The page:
8.3.6 Using dcli with the -f Option

This example shows how to use the -f option.

Example 8-6 Using the -f Option

In this example, a set of files is copied to the storage servers listed in the mycells file.

dcli -g mycells -f '*.bin'

8.3.7 Using dcli with the --vmstat Option

This example shows how to use the --vmstat option of dcli.

Example 8-7 Using the --vmstat Option

$ ./dcli -g 123 -l sage --vmstat="-a 3 5"

procs -----------memory---------- ---swap-- -----io----  --system-- ...
13:43:03: r  b   swpd   free  inact active   si   so    bi    bo    in    cs us 
abcd2x1: 2  0      0  22656 178512 792272    0    0     1    21     7     2  2  
abcd2x2: 0  0 452304  21432 108760 867712    0    0   178   269     2     0  2  
abcd2x3: 0  0  49252 912164  70156  49996    1    1    74   249     2     2  1  
Minimum: 0  0      0  21432  70156  49996    0    0     1    21     2     0  1  
Maximum: 2  0 452304 912164 178512 867712    1    1   178   269     7     2  2  
Average: 0  0 167185 318750 119142 569993    0    0    84   179     3     1  1 

8.3.8 Using dcli with the --hidestderr Option

This example shows how to use the --hidestderr option.

This option can only be used when SSH is used for remotely run commands.

Example 8-8 Using the --hidestderr Option

This first command does not use the --hidestderr option, so the errors are shown.

$ ./dcli -l root -g cell "ls -1 unknown_file; cellcli -e list cell"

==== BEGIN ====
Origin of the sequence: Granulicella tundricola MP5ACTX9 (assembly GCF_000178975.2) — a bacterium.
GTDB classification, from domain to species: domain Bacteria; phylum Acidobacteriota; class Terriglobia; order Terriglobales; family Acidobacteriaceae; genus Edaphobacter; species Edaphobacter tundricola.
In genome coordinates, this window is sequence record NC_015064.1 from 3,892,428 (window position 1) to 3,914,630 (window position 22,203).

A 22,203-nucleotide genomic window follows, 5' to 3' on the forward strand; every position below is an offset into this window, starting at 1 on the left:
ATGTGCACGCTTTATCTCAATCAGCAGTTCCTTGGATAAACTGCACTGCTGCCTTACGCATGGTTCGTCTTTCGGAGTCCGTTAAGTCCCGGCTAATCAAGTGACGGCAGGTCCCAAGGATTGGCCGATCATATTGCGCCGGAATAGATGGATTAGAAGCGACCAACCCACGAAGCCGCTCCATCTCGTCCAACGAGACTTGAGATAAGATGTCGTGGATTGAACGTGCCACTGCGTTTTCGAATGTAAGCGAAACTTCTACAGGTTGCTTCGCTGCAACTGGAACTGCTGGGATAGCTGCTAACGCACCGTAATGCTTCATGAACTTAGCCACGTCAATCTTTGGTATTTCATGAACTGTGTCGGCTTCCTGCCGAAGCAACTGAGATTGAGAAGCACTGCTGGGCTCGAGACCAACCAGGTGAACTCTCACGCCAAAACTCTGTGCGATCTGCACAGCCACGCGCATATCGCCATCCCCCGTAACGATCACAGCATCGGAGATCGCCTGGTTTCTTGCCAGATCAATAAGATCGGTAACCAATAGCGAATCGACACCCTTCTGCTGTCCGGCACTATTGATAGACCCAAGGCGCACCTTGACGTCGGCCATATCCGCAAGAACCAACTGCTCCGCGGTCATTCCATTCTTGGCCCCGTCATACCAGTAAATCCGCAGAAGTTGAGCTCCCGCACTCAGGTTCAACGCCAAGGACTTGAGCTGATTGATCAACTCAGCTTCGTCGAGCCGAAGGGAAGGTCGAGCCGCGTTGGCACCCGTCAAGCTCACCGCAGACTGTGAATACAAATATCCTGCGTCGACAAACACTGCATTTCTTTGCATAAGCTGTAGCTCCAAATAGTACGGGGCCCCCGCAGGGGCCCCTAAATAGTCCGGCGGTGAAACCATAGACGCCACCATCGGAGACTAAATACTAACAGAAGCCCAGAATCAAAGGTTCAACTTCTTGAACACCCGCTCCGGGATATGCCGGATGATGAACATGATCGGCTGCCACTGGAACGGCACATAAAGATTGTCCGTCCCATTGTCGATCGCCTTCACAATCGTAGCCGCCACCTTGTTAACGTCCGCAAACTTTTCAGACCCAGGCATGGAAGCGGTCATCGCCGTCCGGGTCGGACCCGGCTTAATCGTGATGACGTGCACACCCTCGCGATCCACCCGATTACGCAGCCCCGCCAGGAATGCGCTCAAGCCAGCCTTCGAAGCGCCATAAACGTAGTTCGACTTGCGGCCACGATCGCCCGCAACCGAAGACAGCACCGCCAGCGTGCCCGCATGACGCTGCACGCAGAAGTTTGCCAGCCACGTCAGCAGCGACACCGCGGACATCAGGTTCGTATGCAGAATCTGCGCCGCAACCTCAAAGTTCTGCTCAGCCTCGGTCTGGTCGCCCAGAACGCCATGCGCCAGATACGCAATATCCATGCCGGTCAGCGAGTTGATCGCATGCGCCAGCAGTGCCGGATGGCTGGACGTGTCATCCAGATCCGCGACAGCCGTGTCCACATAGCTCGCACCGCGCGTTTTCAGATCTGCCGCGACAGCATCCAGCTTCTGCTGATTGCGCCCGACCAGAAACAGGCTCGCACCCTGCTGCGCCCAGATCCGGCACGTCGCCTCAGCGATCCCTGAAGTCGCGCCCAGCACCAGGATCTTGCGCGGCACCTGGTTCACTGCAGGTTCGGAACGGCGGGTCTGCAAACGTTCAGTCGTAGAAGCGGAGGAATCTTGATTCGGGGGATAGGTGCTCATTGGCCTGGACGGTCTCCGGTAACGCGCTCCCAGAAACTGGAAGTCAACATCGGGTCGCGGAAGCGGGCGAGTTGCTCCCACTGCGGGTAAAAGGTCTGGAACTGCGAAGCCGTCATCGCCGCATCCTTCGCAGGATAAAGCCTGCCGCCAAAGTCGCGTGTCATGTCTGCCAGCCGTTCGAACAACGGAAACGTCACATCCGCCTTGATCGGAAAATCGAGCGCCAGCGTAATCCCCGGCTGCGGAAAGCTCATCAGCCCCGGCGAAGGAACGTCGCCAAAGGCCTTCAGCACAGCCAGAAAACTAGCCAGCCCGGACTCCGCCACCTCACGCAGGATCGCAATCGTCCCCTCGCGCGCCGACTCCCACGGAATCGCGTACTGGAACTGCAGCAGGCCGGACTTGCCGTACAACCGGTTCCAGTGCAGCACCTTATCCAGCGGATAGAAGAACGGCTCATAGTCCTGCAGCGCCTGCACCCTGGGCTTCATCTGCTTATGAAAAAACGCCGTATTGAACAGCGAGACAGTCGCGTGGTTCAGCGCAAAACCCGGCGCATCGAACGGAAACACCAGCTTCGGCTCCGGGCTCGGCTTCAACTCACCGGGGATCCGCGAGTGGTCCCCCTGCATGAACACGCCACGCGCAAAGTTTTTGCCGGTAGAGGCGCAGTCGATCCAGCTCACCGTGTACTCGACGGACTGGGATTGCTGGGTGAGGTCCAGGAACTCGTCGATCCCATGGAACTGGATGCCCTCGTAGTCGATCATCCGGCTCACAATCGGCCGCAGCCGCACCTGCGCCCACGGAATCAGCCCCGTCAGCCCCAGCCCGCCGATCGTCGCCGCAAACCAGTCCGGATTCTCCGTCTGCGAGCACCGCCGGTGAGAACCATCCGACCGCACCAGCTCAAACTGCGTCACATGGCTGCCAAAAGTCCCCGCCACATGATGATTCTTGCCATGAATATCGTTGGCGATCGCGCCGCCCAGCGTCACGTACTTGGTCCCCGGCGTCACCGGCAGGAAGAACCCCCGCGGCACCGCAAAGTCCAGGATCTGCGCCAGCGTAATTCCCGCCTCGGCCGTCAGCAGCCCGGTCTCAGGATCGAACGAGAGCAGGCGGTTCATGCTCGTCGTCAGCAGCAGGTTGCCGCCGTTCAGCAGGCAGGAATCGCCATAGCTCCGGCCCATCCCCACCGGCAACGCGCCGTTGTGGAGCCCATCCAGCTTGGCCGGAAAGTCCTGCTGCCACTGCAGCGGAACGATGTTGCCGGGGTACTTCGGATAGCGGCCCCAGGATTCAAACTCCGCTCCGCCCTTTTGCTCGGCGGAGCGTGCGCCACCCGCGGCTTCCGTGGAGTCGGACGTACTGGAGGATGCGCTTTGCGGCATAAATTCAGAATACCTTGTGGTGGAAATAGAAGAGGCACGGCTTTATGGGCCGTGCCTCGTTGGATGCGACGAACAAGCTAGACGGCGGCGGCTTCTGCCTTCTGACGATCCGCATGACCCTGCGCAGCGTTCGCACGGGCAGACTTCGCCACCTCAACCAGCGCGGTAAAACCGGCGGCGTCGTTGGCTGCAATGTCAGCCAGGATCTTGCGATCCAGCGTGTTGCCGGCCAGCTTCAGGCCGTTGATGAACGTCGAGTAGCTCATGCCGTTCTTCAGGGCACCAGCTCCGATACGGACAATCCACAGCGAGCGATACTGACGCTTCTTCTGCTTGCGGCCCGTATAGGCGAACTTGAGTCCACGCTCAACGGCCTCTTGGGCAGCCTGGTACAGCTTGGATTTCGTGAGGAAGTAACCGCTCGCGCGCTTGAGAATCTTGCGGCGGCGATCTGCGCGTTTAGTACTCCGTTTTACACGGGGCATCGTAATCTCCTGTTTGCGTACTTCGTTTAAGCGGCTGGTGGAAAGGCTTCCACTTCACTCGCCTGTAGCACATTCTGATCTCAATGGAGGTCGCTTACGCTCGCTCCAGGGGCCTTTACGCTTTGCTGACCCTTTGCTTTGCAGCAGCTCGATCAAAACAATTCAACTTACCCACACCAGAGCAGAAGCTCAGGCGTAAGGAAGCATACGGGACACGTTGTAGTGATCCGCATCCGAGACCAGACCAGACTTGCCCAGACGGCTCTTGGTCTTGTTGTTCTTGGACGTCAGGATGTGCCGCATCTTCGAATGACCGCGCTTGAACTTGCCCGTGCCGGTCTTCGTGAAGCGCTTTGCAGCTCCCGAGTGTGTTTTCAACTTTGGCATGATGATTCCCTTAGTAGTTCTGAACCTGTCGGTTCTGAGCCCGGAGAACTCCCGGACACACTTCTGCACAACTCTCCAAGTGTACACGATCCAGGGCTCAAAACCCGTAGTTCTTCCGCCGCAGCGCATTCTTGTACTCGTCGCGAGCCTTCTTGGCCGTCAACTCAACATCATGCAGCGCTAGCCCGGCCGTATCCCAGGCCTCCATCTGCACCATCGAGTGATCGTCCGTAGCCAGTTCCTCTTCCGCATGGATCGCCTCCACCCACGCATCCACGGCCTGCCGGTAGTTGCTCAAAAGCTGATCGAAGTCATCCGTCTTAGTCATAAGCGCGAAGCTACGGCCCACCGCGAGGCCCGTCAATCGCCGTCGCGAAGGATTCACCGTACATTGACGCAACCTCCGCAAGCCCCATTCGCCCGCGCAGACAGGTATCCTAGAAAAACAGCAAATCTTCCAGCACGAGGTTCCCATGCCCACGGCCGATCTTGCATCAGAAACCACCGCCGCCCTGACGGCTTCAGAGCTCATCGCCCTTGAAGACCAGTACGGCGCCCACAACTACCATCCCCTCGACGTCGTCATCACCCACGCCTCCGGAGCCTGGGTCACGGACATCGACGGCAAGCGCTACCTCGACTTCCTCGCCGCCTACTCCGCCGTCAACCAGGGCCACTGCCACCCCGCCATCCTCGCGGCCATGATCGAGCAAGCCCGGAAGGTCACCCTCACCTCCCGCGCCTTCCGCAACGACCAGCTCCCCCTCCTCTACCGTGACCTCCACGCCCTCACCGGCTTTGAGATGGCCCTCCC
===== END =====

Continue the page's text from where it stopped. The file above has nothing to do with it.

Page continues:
exam08cel01: ls: unknown_file: No such file or directory
exam08cel01: exam08cel01         online
exam08cel02: ls: unknown_file: No such file or directory
exam08cel02: exam08cel02         online
This second command uses the --hidestderr option, so the errors are not shown.
$ ./dcli -l root -g cell --hidestderr -l root "ls -l unknown_file;\ 
cellcli -e list cell"

exam08cel01: exam08cel01         online
exam08cel02: exam08cel02         online

8.3.9 Using dcli with the --showbanner Option

This example shows how to use the --showbanner option.

The banner of the remote cell replaces ******BANNER****** shown in the example.

Example 8-9 Using the --showbanner Option

$ ./dcli --showbanner -l root -g cell "cellcli -e list cell"
exam08cel01: ******BANNER******
exam08cel01:
exam08cel01: ******BANNER******
exam08cel01: exam08cel01         online
exam08cel02: ******BANNER******
exam08cel02:
exam08cel02: ******BANNER******
exam08cel02: exam08cel02         online

8.3.10 Using dcli to Change an IORM Plan

This example shows a CellCLI command that changes the IORMPLAN to active on the target cells in the mycells group file.